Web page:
Bidding Dracula Welcome
Though iconic is frequently tossed about in Film, few films truly are as iconic as Tod Browning’s 1931 version of Dracula. Nine years after the Count’s unauthorised screen debut in F.W Murnau’s legendary Nosferatu, Browning’s film established the character as a cultural icon. Consequently, Bela Lugosi’s portrayal became, to quote Angie Errigo, “the one against which all others are measured (1)”.
Unlike Murnau, Universal’s producer, Carl Laemmle Jr, decided to play by the book in bringing Dracula to the screen. This time, there would be no upsetting Mrs Stoker; Laemmle Jr legally acquired the novel’s film rights. Furthermore, as well as the Stoker novel, director Tod Browning also had the successful Broadway stage play as a blueprint, where Lugosi had already been seasoned in the role.
Budgeted at around $355,000, the film surprisingly fell short in its worldwide gross, taking in $84,758. Yet, its legacy is undisputed. Christopher Lee, Louis Jordan, Frank Langella, Gary Oldman; all the great Draculas hark back to Lugosi. Roger Ebert was clear about the legacy:
“Lugosi, with his deep eyes (made eerie by Freund with pinpoint lights) and his glossy black hair, created one of the most influential of all movie performances, making a distinctive impression that influenced movie Draculas for years to come — especially Hammer Films star Christopher Lee, who played the character at least seven times”. (2)
Interestingly, Lee was less than enthused, when he did get round to seeing Lugosi in the role, one which he would later redefine himself.
“I was so disappointed. I absolutely had been wanting to see it for a long, long time. There are aspects of it, for instance, that I considered ridiculous. Dracula is played too nice at the beginning. Practically no menace in the character…There is no shock or fright in it. Lugosi’s hands too…He held them out stiffly…making him look like a puppet. His smile was not always sinister either”. (3)
Today, with the film approaching its 90th anniversary, the Lugosi Dracula is a peculiar mixture of bad and good. Its bizarre, abrupt ending aside, the film’s noted staginess (largely the result of its stage play roots) is more than evident, as well is its limitations as an early “talkie” (large, bulky sound recording had to be kept close to a camera no longer free to move about the set). However, the technical restrictions were not only limited to the new demands of the sound era. Dracula’s many transformations, and even his death, take place off-screen whilst, for something regarded as the classic vampire film, there is an ironic absence of blood and fangs. Admittedly, the film is even laughable in parts.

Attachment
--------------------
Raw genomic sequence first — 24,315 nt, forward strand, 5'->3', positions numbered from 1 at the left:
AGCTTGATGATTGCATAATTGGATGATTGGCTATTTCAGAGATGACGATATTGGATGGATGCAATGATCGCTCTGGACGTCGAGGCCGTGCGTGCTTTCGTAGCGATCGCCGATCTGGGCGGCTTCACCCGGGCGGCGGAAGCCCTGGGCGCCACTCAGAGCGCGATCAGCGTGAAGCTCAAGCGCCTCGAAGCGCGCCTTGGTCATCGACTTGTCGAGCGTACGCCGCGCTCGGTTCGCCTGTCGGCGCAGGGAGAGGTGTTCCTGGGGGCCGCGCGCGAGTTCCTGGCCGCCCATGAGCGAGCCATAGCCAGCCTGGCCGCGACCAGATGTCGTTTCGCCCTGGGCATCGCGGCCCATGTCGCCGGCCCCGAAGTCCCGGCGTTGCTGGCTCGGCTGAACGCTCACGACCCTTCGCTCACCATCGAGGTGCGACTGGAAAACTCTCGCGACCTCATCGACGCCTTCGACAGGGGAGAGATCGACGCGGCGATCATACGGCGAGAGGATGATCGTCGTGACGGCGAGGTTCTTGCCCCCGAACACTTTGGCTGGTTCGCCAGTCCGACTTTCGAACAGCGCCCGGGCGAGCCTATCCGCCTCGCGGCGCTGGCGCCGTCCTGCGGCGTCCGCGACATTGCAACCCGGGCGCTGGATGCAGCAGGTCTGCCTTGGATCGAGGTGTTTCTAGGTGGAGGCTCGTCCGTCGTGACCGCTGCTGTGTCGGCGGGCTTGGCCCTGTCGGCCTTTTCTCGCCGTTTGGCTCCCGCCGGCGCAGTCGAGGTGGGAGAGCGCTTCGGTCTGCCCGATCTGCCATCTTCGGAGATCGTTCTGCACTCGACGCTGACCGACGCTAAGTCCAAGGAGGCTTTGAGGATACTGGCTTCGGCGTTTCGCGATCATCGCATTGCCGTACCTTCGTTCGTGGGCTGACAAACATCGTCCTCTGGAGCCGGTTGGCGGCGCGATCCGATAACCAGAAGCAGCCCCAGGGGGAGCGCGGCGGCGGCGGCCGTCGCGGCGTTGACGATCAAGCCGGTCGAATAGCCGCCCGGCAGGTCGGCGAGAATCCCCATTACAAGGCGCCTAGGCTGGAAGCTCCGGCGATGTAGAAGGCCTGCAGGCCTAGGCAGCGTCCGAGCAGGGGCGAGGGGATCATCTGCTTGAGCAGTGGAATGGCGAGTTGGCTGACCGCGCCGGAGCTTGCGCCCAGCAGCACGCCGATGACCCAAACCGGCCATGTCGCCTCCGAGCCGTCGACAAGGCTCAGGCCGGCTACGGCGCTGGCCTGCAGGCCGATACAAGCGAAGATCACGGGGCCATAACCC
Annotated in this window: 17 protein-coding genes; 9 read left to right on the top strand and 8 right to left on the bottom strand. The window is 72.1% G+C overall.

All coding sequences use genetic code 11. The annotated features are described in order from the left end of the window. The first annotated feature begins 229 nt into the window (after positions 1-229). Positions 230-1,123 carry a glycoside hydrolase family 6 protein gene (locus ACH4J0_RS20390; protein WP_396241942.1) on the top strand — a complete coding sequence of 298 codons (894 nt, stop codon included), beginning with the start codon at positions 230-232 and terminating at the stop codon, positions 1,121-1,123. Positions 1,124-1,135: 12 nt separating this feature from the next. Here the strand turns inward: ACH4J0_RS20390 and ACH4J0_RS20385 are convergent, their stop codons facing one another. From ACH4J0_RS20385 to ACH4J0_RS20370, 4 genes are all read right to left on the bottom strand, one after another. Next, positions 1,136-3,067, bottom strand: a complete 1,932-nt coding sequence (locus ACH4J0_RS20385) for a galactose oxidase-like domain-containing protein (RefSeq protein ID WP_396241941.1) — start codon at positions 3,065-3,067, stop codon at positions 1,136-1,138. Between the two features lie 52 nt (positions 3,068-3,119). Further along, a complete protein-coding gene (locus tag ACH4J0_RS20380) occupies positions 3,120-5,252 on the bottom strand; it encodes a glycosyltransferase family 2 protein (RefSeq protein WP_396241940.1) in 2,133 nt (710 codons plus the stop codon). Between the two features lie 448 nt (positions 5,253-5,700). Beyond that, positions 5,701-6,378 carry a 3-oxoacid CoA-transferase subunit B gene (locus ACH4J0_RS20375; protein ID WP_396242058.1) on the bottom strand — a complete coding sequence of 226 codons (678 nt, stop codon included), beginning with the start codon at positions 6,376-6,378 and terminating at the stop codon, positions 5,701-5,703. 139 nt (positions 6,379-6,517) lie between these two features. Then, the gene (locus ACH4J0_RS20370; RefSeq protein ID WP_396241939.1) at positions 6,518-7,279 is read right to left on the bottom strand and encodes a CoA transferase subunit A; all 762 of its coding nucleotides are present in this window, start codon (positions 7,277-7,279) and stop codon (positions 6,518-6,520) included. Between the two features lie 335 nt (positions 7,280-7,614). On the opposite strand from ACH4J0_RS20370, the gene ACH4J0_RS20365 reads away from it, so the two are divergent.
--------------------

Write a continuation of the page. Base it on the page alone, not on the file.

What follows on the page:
On the other hand, there are also moments of brilliance in Browning’s Dracula. The film’s first-act in Transylvania is almost legendary. Cinematographer Karl Freund’s imposing shots of Dwight Frye’s arrival at Dracula’s castle are spookily spellbinding. When Lugosi delivers his totemic “I am, Dracula” introduction to Frye, it is a defining screen moment; one really does get the impression that here is an actor born to play this part. Fyre himself is equally effective; his grimacing, crazed Renfield is hauntingly unsettling. Curiously, the limitations with sound technology in fact help to lend the film’s its famous atmosphere (although composer Phillip Glass later provided a score in 1998). At times, Browning’s reported unease with sound films is apparent and the direction is admittedly creaky. At others, the more visceral director creeps in with some striking moments; the figure of Dracula posed in sillohuette at Mina’s window and, perhaps most notably, the image of the entranced Mina smothered by darkness as she is enveloped by Dracula’s cape.
Garrett Fort’s script even offers its own share of quotables, independent of Stoker:
“I never drink … wine”. “
‘For one who has not lived even a single lifetime, you are a wise man, Van Helsing”.
Yet, perhaps watching the film today, Fort’s most telling line is eerilly prophetic.
“There are far worse things awaiting man, than death”.
With history’s most devastating conflict eight years away, and unimaginable horrors on the horizon, even Count Dracula was right about the impending descent into darkness awaiting mankind.
- Angie Errigo (1 Jan 2000) Available at: https://www.empireonline.com/movies/reviews/dracula-2-review/
- Roger Ebert (19 September 1999) Available at: https://www.rogerebert.com/reviews/great-movie-dracula-1931
- Gary Don Rhodes (2006): Lugosi: His Life in Films, on Stage, and in the Hearts of Horror Lovers, p.305